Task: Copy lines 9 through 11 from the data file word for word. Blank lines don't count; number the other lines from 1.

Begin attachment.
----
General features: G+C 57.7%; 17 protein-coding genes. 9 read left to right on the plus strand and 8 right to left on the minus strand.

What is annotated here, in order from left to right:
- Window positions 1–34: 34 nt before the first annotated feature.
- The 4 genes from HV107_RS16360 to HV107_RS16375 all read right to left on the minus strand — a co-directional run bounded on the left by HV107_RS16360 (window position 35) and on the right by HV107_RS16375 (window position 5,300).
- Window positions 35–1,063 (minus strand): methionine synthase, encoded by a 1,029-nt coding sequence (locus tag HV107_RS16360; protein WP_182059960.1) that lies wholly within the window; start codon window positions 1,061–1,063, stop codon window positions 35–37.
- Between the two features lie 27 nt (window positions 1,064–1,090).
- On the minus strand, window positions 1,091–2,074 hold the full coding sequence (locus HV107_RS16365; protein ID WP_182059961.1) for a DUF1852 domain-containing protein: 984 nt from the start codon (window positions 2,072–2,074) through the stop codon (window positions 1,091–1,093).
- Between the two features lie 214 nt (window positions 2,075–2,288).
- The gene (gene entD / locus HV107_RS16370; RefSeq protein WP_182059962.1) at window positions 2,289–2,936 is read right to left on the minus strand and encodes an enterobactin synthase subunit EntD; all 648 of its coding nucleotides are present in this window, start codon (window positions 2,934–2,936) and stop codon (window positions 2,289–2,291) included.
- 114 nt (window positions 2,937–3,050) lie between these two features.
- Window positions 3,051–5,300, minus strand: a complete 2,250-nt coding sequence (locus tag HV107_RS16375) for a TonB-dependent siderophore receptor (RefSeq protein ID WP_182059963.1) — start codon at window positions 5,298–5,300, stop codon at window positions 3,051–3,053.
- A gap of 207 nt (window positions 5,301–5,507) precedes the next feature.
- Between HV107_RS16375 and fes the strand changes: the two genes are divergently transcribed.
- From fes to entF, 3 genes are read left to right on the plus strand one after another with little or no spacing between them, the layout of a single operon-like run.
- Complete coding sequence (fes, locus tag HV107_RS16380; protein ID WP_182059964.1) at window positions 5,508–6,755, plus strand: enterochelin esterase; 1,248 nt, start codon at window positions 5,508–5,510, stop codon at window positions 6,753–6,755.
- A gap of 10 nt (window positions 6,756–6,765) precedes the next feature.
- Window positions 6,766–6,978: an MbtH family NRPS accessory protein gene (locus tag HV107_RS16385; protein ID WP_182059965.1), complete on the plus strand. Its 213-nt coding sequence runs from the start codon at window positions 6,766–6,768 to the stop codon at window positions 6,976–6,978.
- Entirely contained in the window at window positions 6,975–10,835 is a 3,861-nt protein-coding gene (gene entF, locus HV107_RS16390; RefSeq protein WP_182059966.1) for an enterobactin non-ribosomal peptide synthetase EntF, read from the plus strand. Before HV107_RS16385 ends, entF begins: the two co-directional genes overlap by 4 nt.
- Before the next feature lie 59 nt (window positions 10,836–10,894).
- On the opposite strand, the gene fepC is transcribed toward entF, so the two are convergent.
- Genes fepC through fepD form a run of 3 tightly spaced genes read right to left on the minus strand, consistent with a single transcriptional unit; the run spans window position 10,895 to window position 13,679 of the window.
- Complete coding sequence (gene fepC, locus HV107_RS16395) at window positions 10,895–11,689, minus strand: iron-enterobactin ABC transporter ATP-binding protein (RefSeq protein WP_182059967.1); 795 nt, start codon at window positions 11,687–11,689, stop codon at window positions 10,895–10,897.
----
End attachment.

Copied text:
- The gene (gene entD / locus HV107_RS16370; RefSeq protein WP_182059962.1) at window positions 2,289–2,936 is read right to left on the minus strand and encodes an enterobactin synthase subunit EntD; all 648 of its coding nucleotides are present in this window, start codon (window positions 2,934–2,936) and stop codon (window positions 2,289–2,291) included.
- 114 nt (window positions 2,937–3,050) lie between these two features.
- Window positions 3,051–5,300, minus strand: a complete 2,250-nt coding sequence (locus tag HV107_RS16375) for a TonB-dependent siderophore receptor (RefSeq protein ID WP_182059963.1) — start codon at window positions 5,298–5,300, stop codon at window positions 3,051–3,053.